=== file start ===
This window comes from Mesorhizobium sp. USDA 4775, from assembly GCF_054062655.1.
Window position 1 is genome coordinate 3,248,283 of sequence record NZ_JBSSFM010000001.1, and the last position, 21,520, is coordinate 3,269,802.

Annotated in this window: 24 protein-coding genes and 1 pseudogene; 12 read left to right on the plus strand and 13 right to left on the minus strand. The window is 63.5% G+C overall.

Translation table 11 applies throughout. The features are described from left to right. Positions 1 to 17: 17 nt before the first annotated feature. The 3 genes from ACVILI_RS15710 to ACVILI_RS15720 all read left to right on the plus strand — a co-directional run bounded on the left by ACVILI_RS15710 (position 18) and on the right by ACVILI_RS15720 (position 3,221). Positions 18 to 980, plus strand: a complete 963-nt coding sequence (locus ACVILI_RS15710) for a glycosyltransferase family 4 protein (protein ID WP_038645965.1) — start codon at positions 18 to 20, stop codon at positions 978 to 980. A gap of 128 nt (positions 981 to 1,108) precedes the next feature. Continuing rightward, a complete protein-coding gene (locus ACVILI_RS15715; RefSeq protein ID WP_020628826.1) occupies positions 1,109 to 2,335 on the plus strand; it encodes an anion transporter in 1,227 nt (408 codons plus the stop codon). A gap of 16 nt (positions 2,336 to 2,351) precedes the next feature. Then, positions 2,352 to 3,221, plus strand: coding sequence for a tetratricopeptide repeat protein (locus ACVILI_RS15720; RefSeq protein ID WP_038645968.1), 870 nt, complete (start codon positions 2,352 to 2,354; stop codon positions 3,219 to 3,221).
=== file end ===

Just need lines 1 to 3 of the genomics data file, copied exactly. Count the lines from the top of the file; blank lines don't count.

This window comes from Mesorhizobium sp. USDA 4775, from assembly GCF_054062655.1.
Window position 1 is genome coordinate 3,248,283 of sequence record NZ_JBSSFM010000001.1, and the last position, 21,520, is coordinate 3,269,802.

Annotated in this window: 24 protein-coding genes and 1 pseudogene; 12 read left to right on the plus strand and 13 right to left on the minus strand. The window is 63.5% G+C overall.